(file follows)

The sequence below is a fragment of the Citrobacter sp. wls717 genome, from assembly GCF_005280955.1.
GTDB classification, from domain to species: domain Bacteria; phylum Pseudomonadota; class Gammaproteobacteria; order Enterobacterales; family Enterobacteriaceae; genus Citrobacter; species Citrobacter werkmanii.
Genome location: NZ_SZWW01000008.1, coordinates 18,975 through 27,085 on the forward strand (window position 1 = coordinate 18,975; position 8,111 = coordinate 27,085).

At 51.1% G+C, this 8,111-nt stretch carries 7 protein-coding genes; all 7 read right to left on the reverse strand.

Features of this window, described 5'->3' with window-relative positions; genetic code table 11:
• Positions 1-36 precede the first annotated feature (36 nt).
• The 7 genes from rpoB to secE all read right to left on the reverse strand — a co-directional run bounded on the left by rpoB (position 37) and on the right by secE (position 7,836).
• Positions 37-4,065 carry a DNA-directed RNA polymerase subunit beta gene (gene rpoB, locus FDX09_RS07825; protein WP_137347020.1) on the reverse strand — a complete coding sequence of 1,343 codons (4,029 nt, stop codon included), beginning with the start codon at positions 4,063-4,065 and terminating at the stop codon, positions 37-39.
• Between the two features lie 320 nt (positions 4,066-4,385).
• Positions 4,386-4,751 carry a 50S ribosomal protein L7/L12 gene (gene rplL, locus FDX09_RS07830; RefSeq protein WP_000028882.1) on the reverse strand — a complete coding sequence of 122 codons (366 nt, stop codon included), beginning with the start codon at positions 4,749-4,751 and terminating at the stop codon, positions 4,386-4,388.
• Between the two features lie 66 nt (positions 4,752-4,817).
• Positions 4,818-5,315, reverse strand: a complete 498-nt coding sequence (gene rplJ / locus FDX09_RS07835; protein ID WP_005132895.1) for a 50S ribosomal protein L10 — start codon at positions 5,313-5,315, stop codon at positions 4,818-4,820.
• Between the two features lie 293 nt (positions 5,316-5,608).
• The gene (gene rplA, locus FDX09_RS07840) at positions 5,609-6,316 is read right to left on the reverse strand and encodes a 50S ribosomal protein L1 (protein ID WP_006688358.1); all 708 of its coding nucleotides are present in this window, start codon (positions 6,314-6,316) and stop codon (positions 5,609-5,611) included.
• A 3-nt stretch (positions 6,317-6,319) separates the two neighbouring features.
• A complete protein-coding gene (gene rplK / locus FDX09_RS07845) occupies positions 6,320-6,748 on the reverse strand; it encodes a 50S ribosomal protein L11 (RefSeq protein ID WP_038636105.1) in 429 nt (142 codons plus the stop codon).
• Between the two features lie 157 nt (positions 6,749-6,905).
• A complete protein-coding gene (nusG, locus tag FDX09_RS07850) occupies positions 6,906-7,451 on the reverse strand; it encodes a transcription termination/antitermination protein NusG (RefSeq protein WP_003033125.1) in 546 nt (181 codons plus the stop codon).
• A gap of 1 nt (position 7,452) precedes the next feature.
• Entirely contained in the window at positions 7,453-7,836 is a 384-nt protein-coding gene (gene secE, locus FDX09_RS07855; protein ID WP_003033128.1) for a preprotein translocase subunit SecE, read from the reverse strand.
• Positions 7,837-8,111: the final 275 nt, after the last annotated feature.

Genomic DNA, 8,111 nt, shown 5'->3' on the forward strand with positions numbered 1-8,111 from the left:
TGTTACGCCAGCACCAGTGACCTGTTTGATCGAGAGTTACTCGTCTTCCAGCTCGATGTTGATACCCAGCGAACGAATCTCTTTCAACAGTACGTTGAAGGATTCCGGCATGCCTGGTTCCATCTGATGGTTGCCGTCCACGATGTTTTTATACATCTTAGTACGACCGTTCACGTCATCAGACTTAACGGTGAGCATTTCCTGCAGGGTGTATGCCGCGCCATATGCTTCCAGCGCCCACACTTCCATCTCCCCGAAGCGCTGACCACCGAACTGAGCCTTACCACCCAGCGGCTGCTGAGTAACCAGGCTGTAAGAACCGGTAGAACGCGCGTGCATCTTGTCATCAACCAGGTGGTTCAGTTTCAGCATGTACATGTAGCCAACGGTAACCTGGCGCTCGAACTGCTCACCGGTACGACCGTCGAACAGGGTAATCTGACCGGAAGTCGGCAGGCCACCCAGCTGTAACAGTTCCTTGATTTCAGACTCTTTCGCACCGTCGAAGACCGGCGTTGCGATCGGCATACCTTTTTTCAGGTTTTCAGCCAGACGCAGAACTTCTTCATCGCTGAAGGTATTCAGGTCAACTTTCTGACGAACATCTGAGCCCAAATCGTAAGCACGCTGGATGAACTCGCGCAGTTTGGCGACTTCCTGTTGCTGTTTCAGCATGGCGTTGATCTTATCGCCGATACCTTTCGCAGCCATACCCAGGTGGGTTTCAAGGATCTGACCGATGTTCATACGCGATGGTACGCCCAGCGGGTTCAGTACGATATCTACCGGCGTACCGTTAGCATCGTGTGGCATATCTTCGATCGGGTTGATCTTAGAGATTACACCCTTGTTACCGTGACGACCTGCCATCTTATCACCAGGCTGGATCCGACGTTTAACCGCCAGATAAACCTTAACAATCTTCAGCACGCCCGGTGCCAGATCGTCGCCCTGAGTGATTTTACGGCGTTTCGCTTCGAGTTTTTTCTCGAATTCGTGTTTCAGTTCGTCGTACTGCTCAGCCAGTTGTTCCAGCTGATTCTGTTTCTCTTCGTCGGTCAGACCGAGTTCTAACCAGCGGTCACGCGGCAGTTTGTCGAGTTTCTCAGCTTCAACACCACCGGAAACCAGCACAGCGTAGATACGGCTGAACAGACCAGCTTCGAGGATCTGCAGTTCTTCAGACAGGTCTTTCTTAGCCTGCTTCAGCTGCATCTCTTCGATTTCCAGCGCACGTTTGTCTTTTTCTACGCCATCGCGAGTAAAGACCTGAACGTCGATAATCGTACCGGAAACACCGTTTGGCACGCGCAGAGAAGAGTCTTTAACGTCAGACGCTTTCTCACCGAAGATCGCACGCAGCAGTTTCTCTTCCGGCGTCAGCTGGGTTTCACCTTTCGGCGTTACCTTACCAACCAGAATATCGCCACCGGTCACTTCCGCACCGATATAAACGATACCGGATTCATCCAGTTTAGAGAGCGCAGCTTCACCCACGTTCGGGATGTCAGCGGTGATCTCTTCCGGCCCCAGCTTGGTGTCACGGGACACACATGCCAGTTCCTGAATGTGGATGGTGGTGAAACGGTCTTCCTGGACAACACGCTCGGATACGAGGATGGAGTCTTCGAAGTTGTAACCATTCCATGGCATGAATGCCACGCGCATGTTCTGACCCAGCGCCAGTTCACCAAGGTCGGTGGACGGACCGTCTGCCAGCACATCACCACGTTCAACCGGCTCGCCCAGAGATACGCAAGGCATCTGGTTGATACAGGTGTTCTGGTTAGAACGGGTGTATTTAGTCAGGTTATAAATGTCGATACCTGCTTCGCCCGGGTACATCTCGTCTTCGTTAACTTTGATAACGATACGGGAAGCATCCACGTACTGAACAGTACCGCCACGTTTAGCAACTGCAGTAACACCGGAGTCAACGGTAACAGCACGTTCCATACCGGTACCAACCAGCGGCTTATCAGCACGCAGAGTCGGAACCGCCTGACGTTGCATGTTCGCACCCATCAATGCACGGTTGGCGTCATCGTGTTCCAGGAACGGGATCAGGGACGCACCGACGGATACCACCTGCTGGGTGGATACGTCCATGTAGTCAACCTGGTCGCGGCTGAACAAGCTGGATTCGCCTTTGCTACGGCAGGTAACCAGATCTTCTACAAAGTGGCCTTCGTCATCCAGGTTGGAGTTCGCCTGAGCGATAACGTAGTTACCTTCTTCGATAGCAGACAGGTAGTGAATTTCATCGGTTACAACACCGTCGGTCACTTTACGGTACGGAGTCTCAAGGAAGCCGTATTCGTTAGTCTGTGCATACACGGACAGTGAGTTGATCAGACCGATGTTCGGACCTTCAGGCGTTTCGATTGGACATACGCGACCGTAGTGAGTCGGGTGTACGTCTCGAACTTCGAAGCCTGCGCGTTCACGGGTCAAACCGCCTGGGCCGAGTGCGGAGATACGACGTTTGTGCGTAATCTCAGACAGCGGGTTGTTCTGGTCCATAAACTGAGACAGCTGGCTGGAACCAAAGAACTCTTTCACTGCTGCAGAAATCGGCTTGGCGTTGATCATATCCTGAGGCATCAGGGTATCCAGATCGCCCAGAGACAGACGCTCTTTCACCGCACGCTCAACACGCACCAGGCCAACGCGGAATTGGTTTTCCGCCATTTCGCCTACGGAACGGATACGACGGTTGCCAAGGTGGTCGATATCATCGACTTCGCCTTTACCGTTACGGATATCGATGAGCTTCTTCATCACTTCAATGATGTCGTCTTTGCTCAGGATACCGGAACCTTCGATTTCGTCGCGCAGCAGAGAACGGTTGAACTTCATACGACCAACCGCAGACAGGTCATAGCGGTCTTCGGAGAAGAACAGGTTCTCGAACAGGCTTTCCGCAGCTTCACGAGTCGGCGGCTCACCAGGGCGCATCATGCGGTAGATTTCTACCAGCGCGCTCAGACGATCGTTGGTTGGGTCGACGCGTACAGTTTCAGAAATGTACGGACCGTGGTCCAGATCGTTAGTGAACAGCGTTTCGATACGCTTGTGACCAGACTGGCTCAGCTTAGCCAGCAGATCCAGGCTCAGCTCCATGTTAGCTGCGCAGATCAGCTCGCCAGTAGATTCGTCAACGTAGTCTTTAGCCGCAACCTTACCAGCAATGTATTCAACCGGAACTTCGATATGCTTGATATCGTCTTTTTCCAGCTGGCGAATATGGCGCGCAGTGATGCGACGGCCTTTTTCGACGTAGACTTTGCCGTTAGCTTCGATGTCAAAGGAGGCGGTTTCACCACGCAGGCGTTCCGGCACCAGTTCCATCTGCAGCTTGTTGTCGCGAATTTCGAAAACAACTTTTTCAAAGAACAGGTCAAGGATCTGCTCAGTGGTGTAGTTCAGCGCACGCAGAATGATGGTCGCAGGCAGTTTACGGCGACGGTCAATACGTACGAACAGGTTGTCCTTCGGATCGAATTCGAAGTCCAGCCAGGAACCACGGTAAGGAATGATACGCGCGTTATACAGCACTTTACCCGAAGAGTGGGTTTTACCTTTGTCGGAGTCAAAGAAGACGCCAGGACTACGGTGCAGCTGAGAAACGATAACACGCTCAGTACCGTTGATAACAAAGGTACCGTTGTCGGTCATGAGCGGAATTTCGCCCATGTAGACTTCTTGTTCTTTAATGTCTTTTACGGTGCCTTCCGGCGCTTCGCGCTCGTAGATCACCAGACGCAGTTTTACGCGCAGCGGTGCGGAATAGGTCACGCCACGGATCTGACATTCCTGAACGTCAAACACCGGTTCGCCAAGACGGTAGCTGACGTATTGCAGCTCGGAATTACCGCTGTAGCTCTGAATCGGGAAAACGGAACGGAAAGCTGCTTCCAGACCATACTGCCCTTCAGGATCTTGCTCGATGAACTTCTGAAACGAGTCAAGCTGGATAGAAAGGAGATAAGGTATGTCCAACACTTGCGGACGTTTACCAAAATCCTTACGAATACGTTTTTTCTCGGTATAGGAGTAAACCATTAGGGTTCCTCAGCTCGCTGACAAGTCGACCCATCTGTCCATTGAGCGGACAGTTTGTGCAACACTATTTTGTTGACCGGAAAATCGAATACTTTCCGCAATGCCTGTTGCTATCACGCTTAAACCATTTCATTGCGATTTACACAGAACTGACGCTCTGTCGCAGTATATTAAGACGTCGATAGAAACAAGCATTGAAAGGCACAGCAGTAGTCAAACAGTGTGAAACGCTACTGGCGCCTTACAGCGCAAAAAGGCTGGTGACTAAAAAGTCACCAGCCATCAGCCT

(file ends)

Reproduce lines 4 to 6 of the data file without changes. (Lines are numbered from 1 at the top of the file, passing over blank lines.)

At 51.1% G+C, this 8,111-nt stretch carries 7 protein-coding genes; all 7 read right to left on the reverse strand.

Features of this window, described 5'->3' with window-relative positions; genetic code table 11:
• Positions 1-36 precede the first annotated feature (36 nt).